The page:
Fighting the Good Fight

All right, I know I haven’t blogged in, like, forever.  Hey, school’s out for summer.  And besides, it’s too damn easy to throw a quick observation onto Facebook.  But this past week has offered the perfect opportunity for me to get a good rant on.

I’ve been inundated with Jesus freaks this week.  The weather report in Mt. Juliet:  It’s raining Christians (Hallelujah).

Item 1:  Wednesday afternoon.  I was coming out of Target.  Two middle-aged men wearing golf casual clothing and looking incredibly Republican approached me.  One held out a pamphlet and said, “I’d like to give you some information about a local church.”  I started to reach out my hand (a natural impulse when someone hands you something), but then held it up in an Indian “How” posture.  “No, thanks,” I said, smiled and kept walking.

Item 2:  Friday morning.  I was sitting at my desk working when the dogs started barking their fool heads off and somewhere in the midst of all the growling I heard the doorbell ring.  I answered the door (still in my pajamas, mind you) to two people who I KNEW, before they even opened their mouth, were Jehovah’s Witnesses.  They tried to make small talk about my dogs.  You know, door-to-door saleman rule #1: Get them to like you.  Finally I said, “What can I help you with?”  The woman held out a pamphlet.  (Apparently, no one is getting into heaven unless they have a pamphlet.)   I read the headline as she spoke.  It said, “Will you survive the end of the world?”  Since there could have been a slight chance they were environmentalists, I let her speak for a few sentences until her motive became clear.  At her next breath, I interrupted her.  “I don’t proselytize my religion, and I would appreciate it if you gave me the same respect.”   They smiled, said okay, and left.  I think maybe they were pretty used to this response.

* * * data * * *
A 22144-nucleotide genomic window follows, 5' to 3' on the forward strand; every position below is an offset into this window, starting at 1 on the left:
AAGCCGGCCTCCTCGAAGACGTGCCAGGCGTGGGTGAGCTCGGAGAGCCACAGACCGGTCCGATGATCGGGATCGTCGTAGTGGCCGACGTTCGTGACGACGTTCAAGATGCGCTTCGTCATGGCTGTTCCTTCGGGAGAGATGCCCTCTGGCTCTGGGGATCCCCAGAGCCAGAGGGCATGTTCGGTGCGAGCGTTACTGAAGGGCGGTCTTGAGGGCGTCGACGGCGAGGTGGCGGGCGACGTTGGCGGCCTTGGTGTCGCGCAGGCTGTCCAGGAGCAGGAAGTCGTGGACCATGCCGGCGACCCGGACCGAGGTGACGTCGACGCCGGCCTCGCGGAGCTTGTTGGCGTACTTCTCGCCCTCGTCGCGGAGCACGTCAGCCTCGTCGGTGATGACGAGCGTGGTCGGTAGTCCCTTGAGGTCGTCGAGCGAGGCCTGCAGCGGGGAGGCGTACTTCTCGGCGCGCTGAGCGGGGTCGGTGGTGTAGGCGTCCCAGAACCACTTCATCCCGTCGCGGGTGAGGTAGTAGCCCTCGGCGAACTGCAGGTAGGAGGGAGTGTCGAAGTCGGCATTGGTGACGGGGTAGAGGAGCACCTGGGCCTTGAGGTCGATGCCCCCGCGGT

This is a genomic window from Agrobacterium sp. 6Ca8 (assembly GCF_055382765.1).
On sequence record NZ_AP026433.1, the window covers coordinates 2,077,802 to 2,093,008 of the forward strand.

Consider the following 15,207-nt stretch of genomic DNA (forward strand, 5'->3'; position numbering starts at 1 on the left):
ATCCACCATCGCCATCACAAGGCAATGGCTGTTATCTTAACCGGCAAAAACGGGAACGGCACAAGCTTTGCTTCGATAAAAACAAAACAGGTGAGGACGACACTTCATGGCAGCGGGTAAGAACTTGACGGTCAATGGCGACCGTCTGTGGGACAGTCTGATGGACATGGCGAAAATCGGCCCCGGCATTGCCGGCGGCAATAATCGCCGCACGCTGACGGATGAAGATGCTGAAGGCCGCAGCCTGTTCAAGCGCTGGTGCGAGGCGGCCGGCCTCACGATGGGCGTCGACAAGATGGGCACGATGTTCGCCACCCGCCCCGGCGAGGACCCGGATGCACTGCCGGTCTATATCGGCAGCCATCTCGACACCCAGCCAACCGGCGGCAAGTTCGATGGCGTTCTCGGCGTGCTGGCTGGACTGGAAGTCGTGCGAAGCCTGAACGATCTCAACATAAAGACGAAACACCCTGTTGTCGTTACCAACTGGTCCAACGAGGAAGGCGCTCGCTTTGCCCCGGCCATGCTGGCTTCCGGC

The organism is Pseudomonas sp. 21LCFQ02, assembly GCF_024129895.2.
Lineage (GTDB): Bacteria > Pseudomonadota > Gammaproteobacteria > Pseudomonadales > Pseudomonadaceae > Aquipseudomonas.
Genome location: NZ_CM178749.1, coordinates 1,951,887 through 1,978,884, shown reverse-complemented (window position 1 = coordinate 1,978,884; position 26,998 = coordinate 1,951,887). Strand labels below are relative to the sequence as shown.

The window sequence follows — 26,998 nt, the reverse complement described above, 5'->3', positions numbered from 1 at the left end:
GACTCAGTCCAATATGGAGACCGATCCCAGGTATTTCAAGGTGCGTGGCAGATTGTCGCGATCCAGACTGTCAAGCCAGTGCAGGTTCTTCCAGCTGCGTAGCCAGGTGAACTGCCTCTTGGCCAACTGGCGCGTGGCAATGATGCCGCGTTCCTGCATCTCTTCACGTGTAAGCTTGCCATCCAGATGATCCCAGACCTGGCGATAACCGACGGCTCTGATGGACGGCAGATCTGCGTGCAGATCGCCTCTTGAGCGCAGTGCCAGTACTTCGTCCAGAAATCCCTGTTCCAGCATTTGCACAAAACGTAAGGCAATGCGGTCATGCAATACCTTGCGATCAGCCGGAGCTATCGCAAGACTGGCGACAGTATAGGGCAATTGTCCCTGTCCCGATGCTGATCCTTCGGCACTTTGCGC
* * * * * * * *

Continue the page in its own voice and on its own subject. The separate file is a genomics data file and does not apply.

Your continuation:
Item 3:  Thursday afternoon.  I pick up The Chronicle of Mt. Juliet, our local free weekly newspaper, from the end of the driveway and bring it in to my desk.  On the cover is a blurb which says, “Calling all clergy: The City of MJ needs You (Page 5).”   I was intrigued.  On page five I learned that the city leaders of my little burg were holding a “special city update brief for leaders of all Mt. Juliet churches.”   It was announced that this update would include information on police activities, infrastructure work, finances, and economic development, among other local issues.  The Mt. Juliet City Manager, Randy Robertson, was quoted saying the reason for this meeting was that “these men and women touch and influence the fabric of our city.”

Of course, I fired off a letter to the editor of the Chronicle jumping up and down about the First Amendment and the Jeffersonian principle of separation of church and state.    I argued that this kind of “exclusive” offered to church leaders in a city with an overwhelming preponderance of protestant Christian churches was a de facto “estalishment of religion.”  I wondered in print why the city leaders couldn’t simply hold a town hall meeting open to ALL citizens interested in local politics.   I reminded city leaders that there were indeed those of different religions or even no religion who also constituted the “fabric of our city.”

Now, all we have to do is wait and see if they print it.  Publication of such a letter in this neck of the woods is certainly not a given.

(Sigh.)  I really want to like Christians.  But, they don’t make it easy sometimes.

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